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Essay: James Meredith the civil activist

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  • Published: 28 October 2015*
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  • Words: 1,100 (approx)
  • Number of pages: 5 (approx)

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The story of James Meredith rests on the wide and dispense in most libraries and various historical sources. Although the information does to cover his later life, the information provided equips the reader with a list of documentation of his experiences up to and through the 1963 era. We know that history is made when a person stands on his ground and demands his dreams to be fulfilled. However history still needs its reinforces and that is why when James Meredith sought to become the first black person to enroll at the University of Mississippi forty years ago, he was met by several challenges that he had to endure before he could be fully acknowledged. He had a duty to uphold the federal law for him to be allowed to join the university. There were about 127 deputy marshals who decided to risk their lives just to make his dreams come true. There has always been a wide race challenge in the United States of America facing the black people and in 1962 the cases were on the rise. Black people were denied some rights but changed when Meredith set his sight on overcoming all the obstacles and become the first black person to attend the Ole Miss.
He was determined to fight racism since he was dissatisfied with the way people related especially in the south and that is why he decided to apply for admission although he knew it was going to be a hard task. It was not going to be an easy task to get an admission at the university but Meredith was already aware of that. The citing administration refused to accept his application in huge numbers for several months. This prompted him to write a letter to the Thurgood Marshall and another one to the head of the National Association to get a defense for his colored people’s rights to enjoy the same rights as the whites. In the letter, he explained that he was aware of the difficulties involved in taking such a move but he said that he was fully prepared to pursue his dreams and overcome all the challenges he might come across. He wanted to make his dreams come true under all circumstances and nothing was going to stop him from doing what he felt was the right thing to do.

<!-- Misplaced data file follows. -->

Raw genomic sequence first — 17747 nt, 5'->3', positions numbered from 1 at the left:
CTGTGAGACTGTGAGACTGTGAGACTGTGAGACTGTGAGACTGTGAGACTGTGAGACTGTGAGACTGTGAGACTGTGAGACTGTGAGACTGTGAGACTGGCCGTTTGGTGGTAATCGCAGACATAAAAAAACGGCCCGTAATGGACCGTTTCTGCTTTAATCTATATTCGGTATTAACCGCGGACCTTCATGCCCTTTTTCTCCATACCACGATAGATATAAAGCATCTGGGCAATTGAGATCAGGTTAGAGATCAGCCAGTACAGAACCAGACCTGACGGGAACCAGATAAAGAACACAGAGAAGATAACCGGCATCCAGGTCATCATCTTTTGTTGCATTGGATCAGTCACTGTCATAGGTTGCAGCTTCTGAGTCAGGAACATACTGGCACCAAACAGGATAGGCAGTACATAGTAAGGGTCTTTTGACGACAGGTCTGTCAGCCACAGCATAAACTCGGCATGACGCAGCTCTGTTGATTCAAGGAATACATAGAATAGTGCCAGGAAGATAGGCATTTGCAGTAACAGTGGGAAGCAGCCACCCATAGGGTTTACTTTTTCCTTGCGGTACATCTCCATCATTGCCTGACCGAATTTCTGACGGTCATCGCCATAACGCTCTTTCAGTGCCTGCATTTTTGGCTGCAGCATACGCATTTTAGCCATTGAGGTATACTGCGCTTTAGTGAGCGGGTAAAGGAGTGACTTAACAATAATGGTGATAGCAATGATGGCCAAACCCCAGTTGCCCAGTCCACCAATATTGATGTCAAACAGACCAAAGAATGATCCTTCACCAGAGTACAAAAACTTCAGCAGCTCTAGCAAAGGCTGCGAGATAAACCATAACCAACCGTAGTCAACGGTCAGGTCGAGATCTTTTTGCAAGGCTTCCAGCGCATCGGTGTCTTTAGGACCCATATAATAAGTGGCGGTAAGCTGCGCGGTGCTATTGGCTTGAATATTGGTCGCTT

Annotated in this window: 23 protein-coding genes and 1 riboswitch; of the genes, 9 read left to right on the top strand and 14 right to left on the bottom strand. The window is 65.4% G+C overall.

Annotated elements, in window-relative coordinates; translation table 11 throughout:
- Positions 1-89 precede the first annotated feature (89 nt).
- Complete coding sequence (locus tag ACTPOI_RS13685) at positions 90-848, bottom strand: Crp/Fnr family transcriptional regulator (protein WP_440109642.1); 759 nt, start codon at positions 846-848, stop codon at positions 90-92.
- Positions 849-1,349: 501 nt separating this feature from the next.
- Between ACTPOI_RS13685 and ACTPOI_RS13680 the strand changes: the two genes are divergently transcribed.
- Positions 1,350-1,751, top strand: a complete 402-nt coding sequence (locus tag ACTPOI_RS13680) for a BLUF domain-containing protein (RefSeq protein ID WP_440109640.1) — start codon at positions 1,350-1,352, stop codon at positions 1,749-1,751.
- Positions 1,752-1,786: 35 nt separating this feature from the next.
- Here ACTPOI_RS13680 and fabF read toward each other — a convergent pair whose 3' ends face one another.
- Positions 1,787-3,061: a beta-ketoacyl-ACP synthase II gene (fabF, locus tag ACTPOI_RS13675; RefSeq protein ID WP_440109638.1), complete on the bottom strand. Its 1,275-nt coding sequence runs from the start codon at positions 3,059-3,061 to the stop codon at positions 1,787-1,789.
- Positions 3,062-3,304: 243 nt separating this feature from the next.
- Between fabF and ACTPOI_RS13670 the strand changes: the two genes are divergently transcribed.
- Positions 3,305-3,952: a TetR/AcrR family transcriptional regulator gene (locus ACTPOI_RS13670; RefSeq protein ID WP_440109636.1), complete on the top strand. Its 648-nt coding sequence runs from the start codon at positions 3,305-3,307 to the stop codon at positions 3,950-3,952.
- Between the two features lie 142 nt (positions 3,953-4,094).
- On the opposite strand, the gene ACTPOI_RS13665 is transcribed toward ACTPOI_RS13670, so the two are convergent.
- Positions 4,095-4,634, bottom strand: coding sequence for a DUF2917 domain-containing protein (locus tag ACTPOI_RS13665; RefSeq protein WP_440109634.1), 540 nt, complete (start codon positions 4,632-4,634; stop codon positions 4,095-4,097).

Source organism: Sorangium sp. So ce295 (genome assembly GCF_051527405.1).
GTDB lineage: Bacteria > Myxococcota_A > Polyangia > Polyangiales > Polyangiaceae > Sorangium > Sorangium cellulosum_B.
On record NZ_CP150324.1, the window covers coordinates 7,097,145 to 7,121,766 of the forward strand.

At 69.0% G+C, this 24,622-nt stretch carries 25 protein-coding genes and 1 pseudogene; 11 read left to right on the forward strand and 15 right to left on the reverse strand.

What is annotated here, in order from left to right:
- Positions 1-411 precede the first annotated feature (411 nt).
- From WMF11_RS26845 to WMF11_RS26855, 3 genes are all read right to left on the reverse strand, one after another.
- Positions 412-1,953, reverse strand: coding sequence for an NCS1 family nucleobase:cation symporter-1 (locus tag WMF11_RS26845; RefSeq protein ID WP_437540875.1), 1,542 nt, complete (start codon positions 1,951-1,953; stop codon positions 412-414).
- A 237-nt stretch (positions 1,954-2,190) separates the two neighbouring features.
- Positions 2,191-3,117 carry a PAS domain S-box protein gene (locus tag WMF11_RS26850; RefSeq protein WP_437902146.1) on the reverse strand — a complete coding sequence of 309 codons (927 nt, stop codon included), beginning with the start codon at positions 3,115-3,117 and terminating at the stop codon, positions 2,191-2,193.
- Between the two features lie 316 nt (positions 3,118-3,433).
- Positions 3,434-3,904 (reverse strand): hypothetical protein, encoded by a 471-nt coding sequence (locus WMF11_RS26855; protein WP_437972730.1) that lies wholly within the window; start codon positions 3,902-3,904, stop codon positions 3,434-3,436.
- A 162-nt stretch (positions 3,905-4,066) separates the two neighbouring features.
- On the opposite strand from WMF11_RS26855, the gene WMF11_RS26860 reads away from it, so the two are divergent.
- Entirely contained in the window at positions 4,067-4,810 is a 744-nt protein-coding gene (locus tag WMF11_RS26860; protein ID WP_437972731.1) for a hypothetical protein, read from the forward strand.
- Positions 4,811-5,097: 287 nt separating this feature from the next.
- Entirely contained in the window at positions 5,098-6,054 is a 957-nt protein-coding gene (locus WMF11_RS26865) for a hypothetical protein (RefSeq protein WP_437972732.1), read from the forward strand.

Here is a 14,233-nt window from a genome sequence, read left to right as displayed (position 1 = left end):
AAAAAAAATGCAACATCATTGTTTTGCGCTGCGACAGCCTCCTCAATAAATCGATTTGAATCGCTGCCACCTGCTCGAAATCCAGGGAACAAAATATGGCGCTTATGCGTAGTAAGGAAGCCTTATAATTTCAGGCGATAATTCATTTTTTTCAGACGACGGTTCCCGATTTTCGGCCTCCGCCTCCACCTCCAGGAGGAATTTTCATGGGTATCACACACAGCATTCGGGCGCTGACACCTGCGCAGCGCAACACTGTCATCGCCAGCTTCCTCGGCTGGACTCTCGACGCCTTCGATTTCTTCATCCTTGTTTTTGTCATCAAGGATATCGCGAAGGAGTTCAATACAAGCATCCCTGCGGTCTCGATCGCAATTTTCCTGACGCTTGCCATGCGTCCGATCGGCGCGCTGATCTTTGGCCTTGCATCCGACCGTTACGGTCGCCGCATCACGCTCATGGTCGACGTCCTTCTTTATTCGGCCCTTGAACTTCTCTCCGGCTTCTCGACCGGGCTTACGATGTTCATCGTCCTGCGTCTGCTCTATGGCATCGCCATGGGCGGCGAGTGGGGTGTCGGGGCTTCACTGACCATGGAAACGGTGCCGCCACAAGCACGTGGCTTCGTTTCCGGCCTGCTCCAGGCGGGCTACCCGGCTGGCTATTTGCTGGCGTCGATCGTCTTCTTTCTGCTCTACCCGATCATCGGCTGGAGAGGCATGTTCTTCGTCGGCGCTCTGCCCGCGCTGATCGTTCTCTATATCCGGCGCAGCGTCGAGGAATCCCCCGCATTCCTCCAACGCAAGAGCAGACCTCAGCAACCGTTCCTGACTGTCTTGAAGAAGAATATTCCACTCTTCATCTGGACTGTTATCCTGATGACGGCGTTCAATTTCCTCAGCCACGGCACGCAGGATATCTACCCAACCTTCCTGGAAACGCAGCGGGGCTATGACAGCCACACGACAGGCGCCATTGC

Kennedy was the only sympathetic leader to Meredith’s issue; this is because he scored a narrow election victory thanks to the black voters who supported him mightily. On the other hand Mississippi’s governor was very objective of the issue and during a TV interview he said that the institution was not ready to surrender to the illegal forces of tyranny and he declared that no school was going to be integrated in Mississippi while he was still in power. However later that year the court ruled in favor of Meredith and he was allowed the admission to join classes at the Mississippi university but Barnett was still against the court ruling. The task of enrolling safely and getting an admission at the university was entirely the role of the federal government and after the ruling president Kennedy sent his deputy Marshals into the fray. Meredith had to be accompanied by the chief U.S marshal to register at the university. Every time they went there they were stopped by the state politicians who were doing in accordance to Barnett orders. He had ordered that Mereith was not to be allowed to register at the university at all cost although the court had allowed him to register. After a long struggle president Kennedy escalated the matter and ordered that more marshals and deputies should accompany Meredith for his admission and ensure that he got admitted.